The Government will next month release the annual report of the Working Party on Pesticide Residues. This will state that there are chemical residues in food - in 37 per cent of the bread, milk and potatoes sampled; in 30 per cent of the cereals; in 29 per cent of the fruit and vegetables (1991 figures) - but that we should not be concerned. The amounts are tiny - say one part in 10 million or 100 million for bread. The important figure - for the working party at least - is the so-called maximum residue level (MRL). Typically, 1 or 2 per cent of foods sampled exceed their MRLs.
You might find that figure reassuring. For instance, three of the 256 potatoes sampled in 1991 exceeded their MRLs for tecnazene, a chemical used to stop potatoes sprouting when they are stored after harvest. The average Briton eats about 235 pounds of potatoes a year. If the results of sampling by the Ministry of Agriculture Fisheries and Food (Maff) were extrapolated to all potatoes eaten in Britain, this would mean each of us was consuming roughly three pounds of potatoes containing 'unsafe' levels of tecnazene.
Or not, as the case may be. For MRLs are not safety limits. Maff accords MRLs a high profile. For some pesticides, MRLs represent a legal limit. Yet exceeding the MRL, according to Maff, does not imply a health hazard. In that case, argue critics, why have them?
MRLs are linked to acceptable daily intakes (ADIs) and 'good agricultural practice' and determined by judgements based on the toxicity of the pesticide and its likely consumption by humans. The judgements are made by committees, much of whose work is confidential: data on 90 per cent of pesticides is secret, according to the Campaign for Freedom of Information. The lack of consumer representatives on either the Advisory Committee on Pesticides (ACP) or the Maff working party has also provoked criticisms. On the working party, representatives of Maff - a department dominated, according to critics, by business and farming interests - hold sway. Hence the suspicion at some of the results produced.
A study in the late 1980s, for example, showed 37 out of 67 samples of potatoes contained tecnazene above the MRL. By 1990 this had decreased dramatically: 130 samples were analysed and in none did tecnazene breach its MRL. Heartening progress, one might think. In fact, Maff had simply moved the goalposts. By 1990 the MRL had been raised, from one to five milligrams per kilogram. Similarly with carrots: after finding residues of triazo-phos - an insecticide which is a chemical descendant of nerve gas - at 10 times the MRL, Maff raised the MRL by a factor of 20.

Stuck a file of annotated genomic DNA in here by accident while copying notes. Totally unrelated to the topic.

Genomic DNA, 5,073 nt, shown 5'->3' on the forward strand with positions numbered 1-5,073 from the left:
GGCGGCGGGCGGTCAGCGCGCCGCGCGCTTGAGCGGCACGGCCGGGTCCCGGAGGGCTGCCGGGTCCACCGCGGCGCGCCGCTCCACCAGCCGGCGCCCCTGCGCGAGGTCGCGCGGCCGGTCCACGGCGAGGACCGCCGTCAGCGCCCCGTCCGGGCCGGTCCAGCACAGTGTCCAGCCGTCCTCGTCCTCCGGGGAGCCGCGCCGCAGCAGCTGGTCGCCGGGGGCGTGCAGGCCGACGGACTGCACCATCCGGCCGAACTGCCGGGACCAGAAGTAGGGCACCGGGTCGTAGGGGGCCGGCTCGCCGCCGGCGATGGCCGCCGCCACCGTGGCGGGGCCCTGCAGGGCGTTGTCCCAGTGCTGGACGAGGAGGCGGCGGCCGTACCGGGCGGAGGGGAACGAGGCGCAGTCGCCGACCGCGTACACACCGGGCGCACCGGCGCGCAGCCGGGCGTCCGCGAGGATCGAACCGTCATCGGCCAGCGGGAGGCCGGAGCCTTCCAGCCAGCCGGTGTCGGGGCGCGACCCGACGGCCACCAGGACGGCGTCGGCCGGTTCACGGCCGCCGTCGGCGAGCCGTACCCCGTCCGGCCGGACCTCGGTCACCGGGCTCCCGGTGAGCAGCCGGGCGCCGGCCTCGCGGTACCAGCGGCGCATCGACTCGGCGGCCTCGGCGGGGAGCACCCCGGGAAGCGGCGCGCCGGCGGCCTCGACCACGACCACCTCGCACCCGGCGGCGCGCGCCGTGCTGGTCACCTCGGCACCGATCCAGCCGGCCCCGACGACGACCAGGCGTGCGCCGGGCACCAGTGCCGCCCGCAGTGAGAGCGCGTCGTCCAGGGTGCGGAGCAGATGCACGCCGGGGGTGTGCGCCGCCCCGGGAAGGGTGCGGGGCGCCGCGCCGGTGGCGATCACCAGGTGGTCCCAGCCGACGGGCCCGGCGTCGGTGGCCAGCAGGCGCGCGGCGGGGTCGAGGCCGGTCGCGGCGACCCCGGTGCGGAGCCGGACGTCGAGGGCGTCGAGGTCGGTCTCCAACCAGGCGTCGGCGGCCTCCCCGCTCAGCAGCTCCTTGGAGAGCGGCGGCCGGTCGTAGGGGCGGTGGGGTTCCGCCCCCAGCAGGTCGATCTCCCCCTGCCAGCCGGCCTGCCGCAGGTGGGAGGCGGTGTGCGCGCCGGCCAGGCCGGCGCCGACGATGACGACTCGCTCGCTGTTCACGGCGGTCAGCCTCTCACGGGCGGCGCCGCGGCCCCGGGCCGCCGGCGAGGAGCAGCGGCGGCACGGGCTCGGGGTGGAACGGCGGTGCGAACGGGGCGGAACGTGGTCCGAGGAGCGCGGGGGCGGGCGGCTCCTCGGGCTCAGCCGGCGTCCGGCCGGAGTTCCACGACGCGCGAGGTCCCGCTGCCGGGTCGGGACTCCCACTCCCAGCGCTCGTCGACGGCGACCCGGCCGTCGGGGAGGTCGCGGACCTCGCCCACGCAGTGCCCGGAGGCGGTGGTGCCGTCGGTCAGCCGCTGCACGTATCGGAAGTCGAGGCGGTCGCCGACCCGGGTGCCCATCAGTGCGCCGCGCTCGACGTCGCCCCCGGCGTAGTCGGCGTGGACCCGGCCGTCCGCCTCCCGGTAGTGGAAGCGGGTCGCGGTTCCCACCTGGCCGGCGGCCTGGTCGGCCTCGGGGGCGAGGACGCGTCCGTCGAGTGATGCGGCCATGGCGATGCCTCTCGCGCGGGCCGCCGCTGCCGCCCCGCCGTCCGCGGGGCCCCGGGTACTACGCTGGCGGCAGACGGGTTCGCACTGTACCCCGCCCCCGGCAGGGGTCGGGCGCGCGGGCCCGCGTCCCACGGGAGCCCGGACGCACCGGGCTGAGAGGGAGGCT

Tecnazene is not classed as a particularly dangerous chemical. It is irritating to eyes and lungs and harmful to fish. The World Health Organisation says it is 'unlikely to present acute hazard under normal use' but wants more studies on possible cancer-causing properties. The ACP is to examine new data on its carcinogenicity. It is one of up to 660 pesticides under review by Maff. Forty-three pesticides have been investigated in the past seven years, 23 are currently under investigation. About 250 are older pesticides approved on the basis of data now regarded as inadequate. The review is expected to take 10 years. In the meantime, pesticide-free eating may be impossible.
The first modern pesticide was probably Paris Green, an insecticide for potatoes developed in the 1860s. Twenty years later came Bordeaux Mixture, treating mildew. In the 1930s the organophosphates - used in nerve gases and sheep dips - arrived. Then, in 1939, came the discovery of the 'wonder chemical', DDT, the first organochlorine pesticide.
Consumers in northern Europe probably ingest more than 40 different pesticide residues in food and drink each day, according to Greenpeace. In 1990 almost 25,000 tonnes of pesticide was used in the UK - about a pound per person. In the past three decades pesticide sales worldwide have increased 31 times. Dr Peter Stanley, chairman of the Maff working party, has acknowledged that 'there is no such thing as pesticide-free food in Britain'.
Does this matter given the microscopic amounts involved and the benefits conferred? According to industry, consumers benefit through lower prices, longer shelf-life, more blemish-free food, wider choice. In the developing world, meanwhile, food production has been increased enormously. A leading American toxicologist, Bruce Ames, has produced calculations that suggest a person can consume 1.5 grams of natural toxins a day through foods such as coffee, tomatoes, wheat, rice and potatoes - about 10,000 times the average amount of pesticide residues consumed. Only 52 of these natural toxins have been tested - on animals - and half were carcinogenic. Diet, heredity and lifestyle - smoking, for instance - probably have more effect on health than pesticide residues. Indeed, if people stopped eating fruit and vegetables because of pesticide scares, death rates might increase because of worsening diets.
But pesticides are artificial - our bodies have not had thousands of years to adapt (possibly) to them. They are additions to our diet - perhaps unnecessary ones. They are involuntary - we consume them whether we like it or not. And when they are eaten, cooked, combined with each other or dispersed into earth, air and water, their toxicity can increase unpredictably. America's Environmental Protection Agency has classed 66 pesticides as suspected of causing cancer. According to the US National Academy of Sciences, this might mean up to 5,800 cases of cancer for every million people eating residues for a lifetime.